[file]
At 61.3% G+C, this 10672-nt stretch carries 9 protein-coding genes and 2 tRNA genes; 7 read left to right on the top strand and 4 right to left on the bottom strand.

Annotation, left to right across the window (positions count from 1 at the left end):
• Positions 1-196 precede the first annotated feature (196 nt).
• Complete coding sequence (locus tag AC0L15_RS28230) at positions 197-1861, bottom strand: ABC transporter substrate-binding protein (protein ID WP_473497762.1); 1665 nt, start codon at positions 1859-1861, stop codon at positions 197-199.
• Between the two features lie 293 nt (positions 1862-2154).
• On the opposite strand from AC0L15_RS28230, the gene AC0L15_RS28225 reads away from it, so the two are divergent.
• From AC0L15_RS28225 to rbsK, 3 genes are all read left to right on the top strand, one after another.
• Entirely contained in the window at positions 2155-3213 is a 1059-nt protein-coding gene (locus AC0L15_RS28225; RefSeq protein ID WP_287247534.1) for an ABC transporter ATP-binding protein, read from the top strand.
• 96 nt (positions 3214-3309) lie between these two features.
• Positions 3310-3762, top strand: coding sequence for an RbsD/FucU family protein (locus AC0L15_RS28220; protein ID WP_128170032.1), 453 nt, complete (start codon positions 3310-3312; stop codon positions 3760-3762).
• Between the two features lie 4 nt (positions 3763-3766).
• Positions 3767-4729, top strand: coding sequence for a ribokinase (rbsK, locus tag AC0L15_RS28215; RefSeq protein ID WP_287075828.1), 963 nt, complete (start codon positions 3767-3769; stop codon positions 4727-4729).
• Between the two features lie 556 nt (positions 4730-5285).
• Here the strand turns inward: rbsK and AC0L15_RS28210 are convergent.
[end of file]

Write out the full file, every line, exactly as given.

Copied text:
At 61.3% G+C, this 10672-nt stretch carries 9 protein-coding genes and 2 tRNA genes; 7 read left to right on the top strand and 4 right to left on the bottom strand.

Annotation, left to right across the window (positions count from 1 at the left end):
• Positions 1-196 precede the first annotated feature (196 nt).
• Complete coding sequence (locus tag AC0L15_RS28230) at positions 197-1861, bottom strand: ABC transporter substrate-binding protein (protein ID WP_473497762.1); 1665 nt, start codon at positions 1859-1861, stop codon at positions 197-199.
• Between the two features lie 293 nt (positions 1862-2154).
• On the opposite strand from AC0L15_RS28230, the gene AC0L15_RS28225 reads away from it, so the two are divergent.
• From AC0L15_RS28225 to rbsK, 3 genes are all read left to right on the top strand, one after another.
• Entirely contained in the window at positions 2155-3213 is a 1059-nt protein-coding gene (locus AC0L15_RS28225; RefSeq protein ID WP_287247534.1) for an ABC transporter ATP-binding protein, read from the top strand.
• 96 nt (positions 3214-3309) lie between these two features.
• Positions 3310-3762, top strand: coding sequence for an RbsD/FucU family protein (locus AC0L15_RS28220; protein ID WP_128170032.1), 453 nt, complete (start codon positions 3310-3312; stop codon positions 3760-3762).
• Between the two features lie 4 nt (positions 3763-3766).
• Positions 3767-4729, top strand: coding sequence for a ribokinase (rbsK, locus tag AC0L15_RS28215; RefSeq protein ID WP_287075828.1), 963 nt, complete (start codon positions 3767-3769; stop codon positions 4727-4729).
• Between the two features lie 556 nt (positions 4730-5285).
• Here the strand turns inward: rbsK and AC0L15_RS28210 are convergent.